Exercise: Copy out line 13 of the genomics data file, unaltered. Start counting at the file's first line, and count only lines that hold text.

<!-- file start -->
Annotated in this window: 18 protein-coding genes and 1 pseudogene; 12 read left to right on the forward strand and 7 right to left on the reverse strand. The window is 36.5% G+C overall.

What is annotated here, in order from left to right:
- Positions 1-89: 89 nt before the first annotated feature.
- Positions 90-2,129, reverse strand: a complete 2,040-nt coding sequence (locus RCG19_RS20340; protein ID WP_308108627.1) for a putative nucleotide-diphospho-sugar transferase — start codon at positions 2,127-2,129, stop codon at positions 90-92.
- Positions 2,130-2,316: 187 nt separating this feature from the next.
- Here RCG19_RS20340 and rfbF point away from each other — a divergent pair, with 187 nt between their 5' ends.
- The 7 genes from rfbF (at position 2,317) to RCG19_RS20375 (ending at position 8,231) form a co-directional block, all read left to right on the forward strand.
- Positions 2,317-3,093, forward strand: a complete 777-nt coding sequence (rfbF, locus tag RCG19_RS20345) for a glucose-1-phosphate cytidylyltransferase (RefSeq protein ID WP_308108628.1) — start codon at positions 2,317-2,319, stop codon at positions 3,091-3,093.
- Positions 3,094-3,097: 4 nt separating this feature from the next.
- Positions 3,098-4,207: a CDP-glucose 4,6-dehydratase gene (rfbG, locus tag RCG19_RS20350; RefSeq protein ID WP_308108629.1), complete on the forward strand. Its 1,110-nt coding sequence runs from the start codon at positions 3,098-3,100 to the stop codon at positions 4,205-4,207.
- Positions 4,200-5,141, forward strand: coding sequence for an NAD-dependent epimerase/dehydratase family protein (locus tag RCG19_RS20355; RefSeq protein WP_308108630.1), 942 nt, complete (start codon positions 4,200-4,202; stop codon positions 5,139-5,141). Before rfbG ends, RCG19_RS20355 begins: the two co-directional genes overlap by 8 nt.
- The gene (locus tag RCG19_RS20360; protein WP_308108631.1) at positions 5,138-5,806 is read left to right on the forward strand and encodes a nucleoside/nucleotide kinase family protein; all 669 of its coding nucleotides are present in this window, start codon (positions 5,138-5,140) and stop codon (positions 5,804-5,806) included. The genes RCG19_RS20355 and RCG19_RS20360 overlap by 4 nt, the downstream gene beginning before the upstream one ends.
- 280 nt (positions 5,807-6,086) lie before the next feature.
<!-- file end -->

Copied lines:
- 280 nt (positions 5,807-6,086) lie before the next feature.